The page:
Shenzhen authorities consider building new Luohu co-location border crossing with Hong Kong, allow East Rail line extension for ‘seamless connectivity’

Shenzhen authorities consider building new Luohu co-location border crossing with Hong Kong, allow East Rail line extension for ‘seamless connectivity’

Shenzhen authorities have said they will consider building a new co-location checkpoint and allow Hong Kong’s East Rail line to be extended for greater cross-border integration.

Mainland Chinese officials said on Sunday they would like to take the opportunity to redevelop the control point at Luohu, known as Lo Wu on the Hong Kong side, and cooperate with the city government to achieve “seamless connectivity”.

Li Qian, deputy director of the Shenzhen Luohu District Development and Reform Bureau, said: “[Our plan is to] build a control point in Luohu, with co-location arrangements adopted.

“By this arrangement, one can go from the core district of Luohu in Shenzhen to the core district of Hong Kong via railway in about 50 minutes. This can also allow greater integration and development of the core districts of both places.”

Shenzhen authorities started plans to redevelop the Luohu checkpoint in 2022.

In her 2021 policy address, then Hong Kong leader Carrie Lam Cheng Yuet-ngor also touched on the concept of exploring an extension of the East Rail line to Luohu and the provision of co-location arrangements at the boundary control point on the Shenzhen side.

There could also be a new railway station for non-boundary crossing service between the existing Lo Wu station and Sheung Shui station, with a view to unleashing the development potential around Lo Wu and Man Kam To and Sheung Shui North.

The Man Kam To control point at the border with Shenzhen. Photo: Dickson Lee

Under the co-location arrangement, travellers could clear both Hong Kong and mainland border checks at a single site.

Such an arrangement has been implemented at the high-speed railway station in West Kowloon, and the Shenzhen Bay control point.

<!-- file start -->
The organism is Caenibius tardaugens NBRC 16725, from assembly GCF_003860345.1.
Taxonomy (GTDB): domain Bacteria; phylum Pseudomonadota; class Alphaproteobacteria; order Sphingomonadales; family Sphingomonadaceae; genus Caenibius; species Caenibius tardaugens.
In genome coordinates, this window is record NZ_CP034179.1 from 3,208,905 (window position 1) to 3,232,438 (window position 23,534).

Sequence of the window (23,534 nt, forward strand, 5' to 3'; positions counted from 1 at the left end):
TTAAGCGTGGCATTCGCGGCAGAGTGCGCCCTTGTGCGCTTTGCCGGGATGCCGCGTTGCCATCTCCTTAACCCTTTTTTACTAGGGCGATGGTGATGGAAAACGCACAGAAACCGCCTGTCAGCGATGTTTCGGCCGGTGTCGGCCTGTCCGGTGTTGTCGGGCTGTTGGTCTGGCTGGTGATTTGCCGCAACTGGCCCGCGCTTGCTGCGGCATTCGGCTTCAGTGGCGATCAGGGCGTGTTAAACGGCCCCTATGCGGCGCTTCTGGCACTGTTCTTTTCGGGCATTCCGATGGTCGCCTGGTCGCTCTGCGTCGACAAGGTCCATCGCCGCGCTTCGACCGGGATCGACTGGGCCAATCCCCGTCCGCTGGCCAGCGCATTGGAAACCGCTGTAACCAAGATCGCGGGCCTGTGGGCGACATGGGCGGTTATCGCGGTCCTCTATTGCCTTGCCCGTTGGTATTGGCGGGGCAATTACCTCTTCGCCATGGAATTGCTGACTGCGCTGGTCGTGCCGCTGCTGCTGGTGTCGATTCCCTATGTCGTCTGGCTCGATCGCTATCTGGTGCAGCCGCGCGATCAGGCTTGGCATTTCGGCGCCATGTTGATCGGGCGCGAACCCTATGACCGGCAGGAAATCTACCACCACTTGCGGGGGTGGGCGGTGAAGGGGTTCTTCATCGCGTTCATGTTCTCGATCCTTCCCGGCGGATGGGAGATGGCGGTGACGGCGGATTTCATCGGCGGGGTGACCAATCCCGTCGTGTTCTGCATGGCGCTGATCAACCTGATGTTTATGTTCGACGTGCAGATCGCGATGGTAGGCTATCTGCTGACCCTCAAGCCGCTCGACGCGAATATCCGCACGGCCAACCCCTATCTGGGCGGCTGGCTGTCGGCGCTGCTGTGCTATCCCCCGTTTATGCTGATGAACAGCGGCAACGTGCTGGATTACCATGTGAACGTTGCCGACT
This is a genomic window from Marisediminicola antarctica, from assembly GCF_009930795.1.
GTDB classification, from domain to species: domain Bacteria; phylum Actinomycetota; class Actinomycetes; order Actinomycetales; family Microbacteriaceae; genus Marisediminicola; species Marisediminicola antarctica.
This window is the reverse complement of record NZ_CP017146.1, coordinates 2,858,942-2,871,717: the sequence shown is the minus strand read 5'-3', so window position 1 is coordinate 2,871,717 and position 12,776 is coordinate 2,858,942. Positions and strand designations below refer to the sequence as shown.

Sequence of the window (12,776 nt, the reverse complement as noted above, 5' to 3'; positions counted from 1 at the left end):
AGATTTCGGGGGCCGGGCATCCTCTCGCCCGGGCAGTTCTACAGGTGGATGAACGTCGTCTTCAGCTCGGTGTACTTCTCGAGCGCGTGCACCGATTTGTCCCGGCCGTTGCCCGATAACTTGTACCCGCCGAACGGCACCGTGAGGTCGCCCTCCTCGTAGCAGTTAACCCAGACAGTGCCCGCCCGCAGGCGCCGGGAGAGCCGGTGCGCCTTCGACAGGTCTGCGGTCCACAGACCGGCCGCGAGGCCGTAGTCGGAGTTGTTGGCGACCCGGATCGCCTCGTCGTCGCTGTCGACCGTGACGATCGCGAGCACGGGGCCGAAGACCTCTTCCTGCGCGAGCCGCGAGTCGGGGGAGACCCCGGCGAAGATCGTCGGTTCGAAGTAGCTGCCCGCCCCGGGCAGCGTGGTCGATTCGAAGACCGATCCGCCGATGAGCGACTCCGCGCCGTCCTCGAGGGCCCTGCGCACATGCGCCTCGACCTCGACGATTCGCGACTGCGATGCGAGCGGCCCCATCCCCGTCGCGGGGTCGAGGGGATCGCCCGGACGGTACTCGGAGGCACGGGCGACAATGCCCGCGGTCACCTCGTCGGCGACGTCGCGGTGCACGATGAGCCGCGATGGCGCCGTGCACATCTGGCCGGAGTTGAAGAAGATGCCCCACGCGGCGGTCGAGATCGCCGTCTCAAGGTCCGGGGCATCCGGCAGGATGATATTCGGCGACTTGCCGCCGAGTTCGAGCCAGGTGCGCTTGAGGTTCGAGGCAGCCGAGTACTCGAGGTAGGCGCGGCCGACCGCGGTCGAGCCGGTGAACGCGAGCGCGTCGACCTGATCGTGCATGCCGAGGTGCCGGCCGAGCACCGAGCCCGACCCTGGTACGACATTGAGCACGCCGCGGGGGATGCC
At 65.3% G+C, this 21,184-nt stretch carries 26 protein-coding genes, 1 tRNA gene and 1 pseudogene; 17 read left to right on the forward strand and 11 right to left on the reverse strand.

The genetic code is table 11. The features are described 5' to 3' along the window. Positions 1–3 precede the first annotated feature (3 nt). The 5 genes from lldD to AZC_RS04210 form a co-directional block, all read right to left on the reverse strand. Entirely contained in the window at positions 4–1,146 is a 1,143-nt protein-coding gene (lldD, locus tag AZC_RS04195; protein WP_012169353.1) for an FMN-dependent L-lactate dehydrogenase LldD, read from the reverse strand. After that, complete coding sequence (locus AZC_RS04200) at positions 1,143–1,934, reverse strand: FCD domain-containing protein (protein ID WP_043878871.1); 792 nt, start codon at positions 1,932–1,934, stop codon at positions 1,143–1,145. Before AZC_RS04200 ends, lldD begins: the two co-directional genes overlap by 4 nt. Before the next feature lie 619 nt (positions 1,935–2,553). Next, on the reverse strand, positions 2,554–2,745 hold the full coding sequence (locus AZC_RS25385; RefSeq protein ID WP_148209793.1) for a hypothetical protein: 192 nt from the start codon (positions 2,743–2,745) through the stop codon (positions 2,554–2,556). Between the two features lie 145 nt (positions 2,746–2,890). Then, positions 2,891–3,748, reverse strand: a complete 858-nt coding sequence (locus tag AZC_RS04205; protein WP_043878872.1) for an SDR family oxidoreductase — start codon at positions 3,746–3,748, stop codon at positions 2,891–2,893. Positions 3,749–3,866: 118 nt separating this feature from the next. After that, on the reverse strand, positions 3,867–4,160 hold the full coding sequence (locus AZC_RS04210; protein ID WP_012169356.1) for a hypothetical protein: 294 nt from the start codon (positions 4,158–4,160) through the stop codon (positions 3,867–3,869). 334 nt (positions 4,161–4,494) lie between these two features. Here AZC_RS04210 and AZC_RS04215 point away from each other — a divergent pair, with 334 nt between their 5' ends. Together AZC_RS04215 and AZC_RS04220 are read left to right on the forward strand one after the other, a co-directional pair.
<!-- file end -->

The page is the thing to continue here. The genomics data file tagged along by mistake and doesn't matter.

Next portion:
At present, Shenzhen-bound Hong Kong passengers taking East Rail trains must get off at Lo Wu station to pass through the Hong Kong checkpoint and walk across to the Luohu control point to clear the Shenzhen immigration and customs.

Lo Wu is a major land boundary control point, with the highest passenger traffic. It usually opens from 6.30am to midnight daily. Before the coronavirus pandemic, the Lo Wu control point handled more than 7.82 million arriving and departing visitors in 2019, or about 214,000 a day, according to Immigration Department statistics.

The Post has approached Hong Kong rail giant the MTR Corporation for comment.

Meanwhile, Zuo Jinping, district mayor of Luohu district people’s government, also said on Sunday it hoped to explore closer cooperation with the Hong Kong government in the development of e-commerce platforms in the area near the Liantang checkpoint, or Heung Yuen Wai control point on the Hong Kong side.

“We can cooperate to develop new industries there,” Zuo said.

Simon Lee Siu-po, an ­honorary fellow at the Chinese University of Hong Kong’s Asia-Pacific Institute of Business, said he believed that if the extension plan materialised it could help the flow of people.

“The bad thing of course is the loss of retail and dining revenue [for Hong Kong],” Lee said. “But smoother people flow means reduced time cost. It is also a kind of benefit.”



The story behind Hong Kong’s colourful MTR stations

The story behind Hong Kong’s colourful MTR stations

Lee, a frequent traveller to Shenzhen, added he hoped the mainland customs would simplify clearance procedures after the redevelopment of the checkpoint.

“There is always a bottleneck. Even if a passenger does not have any luggage, he or she still needs to queue for customs clearance,” he said.

Timothy Chui Ting-pong, executive director of the Hong Kong Tourism Association, threw his support behind the idea, saying it would improve transport links between the core districts of both cities and promote cross-border integration.

It would also free up more land in Hong Kong that was occupied by the Lo Wu MTR station and checkpoint, he said.

Chui estimated the completion of this initiative would take years due to the restructuring of the Luohu district by mainland authorities and the infrastructural changes required for the MTR’s rail tracks.

Additional reporting by Danny Mok



Read More

Leave a Reply